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It Took Me 5 Hours and a Court Order to Vote, Queens Man Says

By Katie Honan | April 19, 2016 5:18pm
 Ben Gershman said the Board of Elections told him he shared initials with another man in the Bronx.
Ben Gershman said the Board of Elections told him he shared initials with another man in the Bronx.
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Ben Gershman

KEW GARDENS — A voter who registered six months ago after moving to the city says he was tossed off the voter list because his name is similar to a man who lives in The Bronx, he said.

Ben Gershman, 27, registered at the Department of Motor Vehicles after moving to Ridgewood from Chicago six months ago, he said.

But when he checked last month, his name was nowhere on the voter list — because it matched someone else in another borough, the Board of Elections told him.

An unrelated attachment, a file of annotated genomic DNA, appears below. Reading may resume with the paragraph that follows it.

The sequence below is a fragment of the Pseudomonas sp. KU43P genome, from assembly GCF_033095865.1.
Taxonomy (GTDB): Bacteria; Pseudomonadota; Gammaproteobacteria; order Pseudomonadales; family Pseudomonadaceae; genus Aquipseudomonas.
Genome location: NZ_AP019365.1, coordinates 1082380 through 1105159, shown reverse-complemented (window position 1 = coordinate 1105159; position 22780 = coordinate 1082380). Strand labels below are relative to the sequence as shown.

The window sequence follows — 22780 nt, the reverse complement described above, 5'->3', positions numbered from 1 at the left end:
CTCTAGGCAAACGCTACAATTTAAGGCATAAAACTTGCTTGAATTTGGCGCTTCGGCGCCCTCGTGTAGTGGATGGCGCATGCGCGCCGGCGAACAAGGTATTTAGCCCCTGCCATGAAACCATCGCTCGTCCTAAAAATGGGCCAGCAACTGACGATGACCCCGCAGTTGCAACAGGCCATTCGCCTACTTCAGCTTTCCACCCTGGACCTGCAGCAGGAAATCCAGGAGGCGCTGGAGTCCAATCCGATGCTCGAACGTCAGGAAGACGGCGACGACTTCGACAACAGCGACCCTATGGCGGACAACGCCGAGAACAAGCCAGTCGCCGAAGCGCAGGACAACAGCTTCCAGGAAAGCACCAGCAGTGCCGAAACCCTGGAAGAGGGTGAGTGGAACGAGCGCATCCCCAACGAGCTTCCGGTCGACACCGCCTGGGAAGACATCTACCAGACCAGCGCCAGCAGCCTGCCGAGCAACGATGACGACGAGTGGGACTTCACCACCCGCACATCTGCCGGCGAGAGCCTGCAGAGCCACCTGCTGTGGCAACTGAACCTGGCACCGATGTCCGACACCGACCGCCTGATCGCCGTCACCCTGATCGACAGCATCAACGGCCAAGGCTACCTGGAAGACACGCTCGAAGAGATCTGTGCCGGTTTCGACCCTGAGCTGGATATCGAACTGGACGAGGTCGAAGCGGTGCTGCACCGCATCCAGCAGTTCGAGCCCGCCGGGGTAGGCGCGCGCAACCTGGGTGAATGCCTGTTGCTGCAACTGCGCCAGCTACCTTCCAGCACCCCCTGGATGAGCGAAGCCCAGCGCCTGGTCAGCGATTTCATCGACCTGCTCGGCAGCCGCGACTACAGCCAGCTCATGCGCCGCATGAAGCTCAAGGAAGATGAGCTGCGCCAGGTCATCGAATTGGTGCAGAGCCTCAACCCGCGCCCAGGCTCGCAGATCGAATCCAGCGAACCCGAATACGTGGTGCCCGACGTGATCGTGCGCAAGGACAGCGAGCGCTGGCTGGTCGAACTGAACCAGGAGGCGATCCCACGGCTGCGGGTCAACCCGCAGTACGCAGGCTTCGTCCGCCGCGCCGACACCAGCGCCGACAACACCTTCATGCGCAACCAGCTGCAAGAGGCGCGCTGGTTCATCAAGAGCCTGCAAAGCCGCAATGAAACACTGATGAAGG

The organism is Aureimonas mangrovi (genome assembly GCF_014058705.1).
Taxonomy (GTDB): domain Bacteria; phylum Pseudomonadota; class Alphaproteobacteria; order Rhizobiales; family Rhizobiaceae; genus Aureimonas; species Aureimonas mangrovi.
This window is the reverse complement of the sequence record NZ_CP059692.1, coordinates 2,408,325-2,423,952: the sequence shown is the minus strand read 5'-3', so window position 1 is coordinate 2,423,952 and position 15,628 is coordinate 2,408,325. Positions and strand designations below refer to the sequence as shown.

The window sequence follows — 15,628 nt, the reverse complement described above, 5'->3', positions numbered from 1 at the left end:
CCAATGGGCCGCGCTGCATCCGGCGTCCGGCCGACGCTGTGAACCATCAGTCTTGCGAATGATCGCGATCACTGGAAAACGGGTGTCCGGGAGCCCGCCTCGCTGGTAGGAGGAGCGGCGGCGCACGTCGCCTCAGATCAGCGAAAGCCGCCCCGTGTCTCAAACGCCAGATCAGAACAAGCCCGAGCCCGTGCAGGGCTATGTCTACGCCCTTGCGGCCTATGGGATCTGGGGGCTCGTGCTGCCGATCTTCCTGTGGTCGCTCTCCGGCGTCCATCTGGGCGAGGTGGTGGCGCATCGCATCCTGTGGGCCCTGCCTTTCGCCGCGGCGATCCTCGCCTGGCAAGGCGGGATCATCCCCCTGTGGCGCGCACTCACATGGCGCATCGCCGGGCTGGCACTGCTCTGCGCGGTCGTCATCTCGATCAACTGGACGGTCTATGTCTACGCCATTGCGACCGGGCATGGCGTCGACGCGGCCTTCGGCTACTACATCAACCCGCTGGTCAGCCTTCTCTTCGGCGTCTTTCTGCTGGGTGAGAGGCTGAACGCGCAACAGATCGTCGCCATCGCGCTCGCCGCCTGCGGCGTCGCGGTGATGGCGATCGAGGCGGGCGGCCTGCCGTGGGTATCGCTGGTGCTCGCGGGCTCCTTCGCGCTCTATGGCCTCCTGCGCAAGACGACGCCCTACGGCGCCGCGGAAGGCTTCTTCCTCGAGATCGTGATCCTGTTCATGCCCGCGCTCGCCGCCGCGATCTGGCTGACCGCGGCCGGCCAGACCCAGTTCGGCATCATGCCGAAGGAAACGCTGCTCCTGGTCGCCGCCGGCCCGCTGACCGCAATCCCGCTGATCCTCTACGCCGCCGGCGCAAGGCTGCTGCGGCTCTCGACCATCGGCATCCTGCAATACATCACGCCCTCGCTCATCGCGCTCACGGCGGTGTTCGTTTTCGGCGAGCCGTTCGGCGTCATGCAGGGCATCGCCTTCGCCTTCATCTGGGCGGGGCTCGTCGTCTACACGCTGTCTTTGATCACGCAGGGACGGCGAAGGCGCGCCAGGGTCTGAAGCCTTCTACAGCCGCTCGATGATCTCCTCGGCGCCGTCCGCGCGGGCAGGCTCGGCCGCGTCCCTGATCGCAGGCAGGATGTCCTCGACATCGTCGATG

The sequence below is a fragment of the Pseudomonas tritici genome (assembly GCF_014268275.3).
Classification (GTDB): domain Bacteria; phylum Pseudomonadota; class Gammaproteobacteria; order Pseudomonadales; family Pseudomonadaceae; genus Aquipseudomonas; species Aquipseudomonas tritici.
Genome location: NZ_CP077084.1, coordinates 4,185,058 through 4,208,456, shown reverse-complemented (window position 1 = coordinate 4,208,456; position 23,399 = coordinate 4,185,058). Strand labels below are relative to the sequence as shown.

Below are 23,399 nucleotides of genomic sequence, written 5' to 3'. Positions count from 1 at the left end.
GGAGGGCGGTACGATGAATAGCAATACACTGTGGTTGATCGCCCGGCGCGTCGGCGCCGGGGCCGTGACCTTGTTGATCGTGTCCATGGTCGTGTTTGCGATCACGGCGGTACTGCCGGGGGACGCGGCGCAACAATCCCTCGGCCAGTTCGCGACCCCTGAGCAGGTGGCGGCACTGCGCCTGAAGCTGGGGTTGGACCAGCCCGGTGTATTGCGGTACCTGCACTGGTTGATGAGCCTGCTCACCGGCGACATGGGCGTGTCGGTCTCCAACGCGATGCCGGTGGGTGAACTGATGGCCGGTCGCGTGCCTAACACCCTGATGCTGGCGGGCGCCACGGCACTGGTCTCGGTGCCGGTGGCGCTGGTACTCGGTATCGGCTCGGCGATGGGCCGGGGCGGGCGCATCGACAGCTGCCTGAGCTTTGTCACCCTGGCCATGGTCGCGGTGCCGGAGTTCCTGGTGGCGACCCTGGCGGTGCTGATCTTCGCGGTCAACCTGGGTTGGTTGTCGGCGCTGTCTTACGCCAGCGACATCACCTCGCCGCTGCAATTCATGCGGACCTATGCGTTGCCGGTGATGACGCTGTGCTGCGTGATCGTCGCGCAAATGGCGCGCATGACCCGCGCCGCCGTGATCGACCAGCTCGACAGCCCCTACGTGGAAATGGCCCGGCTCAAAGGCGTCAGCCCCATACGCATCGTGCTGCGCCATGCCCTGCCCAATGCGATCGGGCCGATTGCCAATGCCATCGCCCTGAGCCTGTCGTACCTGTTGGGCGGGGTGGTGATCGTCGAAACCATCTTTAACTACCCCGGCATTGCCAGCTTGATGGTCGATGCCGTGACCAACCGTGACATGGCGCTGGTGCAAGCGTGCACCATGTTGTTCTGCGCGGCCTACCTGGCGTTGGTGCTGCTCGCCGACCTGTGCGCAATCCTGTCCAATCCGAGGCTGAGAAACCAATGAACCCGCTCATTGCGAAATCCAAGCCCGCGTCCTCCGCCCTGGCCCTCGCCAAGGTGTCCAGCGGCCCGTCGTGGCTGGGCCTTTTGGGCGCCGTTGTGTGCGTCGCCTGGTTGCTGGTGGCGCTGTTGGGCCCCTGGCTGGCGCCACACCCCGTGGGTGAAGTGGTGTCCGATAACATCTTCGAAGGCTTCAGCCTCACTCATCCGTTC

"They told me I shared the same initials as a voter in the Bronx, it confused both registrations and I had become de-registered," he told DNAinfo New York. 

Gershman spent hours Tuesday morning at the Board of Election office location on Queens Boulevard, driving there after realizing he wouldn't be able to vote, he said.

He finally voted after receiving a court order that allowed him to return to his Ridgewood poll site to cast a ballot.

"It's insane what I have to do, and I am registered," he said. "There's no accountability in the election process."

Comptroller Scott Stringer announced plans Tuesday to audit the Board of Elections over primary day issues. 

A spokeswoman with the Board of Elections did not immediately respond to a request for comment on Gershman's voting issues or any other problems at the polls today.